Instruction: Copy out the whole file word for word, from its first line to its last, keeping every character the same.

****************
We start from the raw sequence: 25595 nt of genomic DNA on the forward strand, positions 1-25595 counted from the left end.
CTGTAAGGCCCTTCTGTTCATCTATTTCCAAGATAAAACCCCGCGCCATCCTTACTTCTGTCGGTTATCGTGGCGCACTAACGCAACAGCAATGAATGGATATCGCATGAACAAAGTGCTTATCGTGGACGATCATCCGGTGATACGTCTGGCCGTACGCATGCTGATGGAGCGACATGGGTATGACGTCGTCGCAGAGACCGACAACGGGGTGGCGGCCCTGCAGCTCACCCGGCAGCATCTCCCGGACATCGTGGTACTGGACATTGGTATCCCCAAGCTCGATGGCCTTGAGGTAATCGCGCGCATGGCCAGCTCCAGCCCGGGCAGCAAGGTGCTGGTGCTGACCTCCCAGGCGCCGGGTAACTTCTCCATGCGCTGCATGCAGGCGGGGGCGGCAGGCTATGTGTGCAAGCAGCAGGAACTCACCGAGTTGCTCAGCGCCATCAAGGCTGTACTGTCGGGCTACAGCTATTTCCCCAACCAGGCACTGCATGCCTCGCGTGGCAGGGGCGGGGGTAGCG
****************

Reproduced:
We start from the raw sequence: 25595 nt of genomic DNA on the forward strand, positions 1-25595 counted from the left end.
CTGTAAGGCCCTTCTGTTCATCTATTTCCAAGATAAAACCCCGCGCCATCCTTACTTCTGTCGGTTATCGTGGCGCACTAACGCAACAGCAATGAATGGATATCGCATGAACAAAGTGCTTATCGTGGACGATCATCCGGTGATACGTCTGGCCGTACGCATGCTGATGGAGCGACATGGGTATGACGTCGTCGCAGAGACCGACAACGGGGTGGCGGCCCTGCAGCTCACCCGGCAGCATCTCCCGGACATCGTGGTACTGGACATTGGTATCCCCAAGCTCGATGGCCTTGAGGTAATCGCGCGCATGGCCAGCTCCAGCCCGGGCAGCAAGGTGCTGGTGCTGACCTCCCAGGCGCCGGGTAACTTCTCCATGCGCTGCATGCAGGCGGGGGCGGCAGGCTATGTGTGCAAGCAGCAGGAACTCACCGAGTTGCTCAGCGCCATCAAGGCTGTACTGTCGGGCTACAGCTATTTCCCCAACCAGGCACTGCATGCCTCGCGTGGCAGGGGCGGGGGTAGCG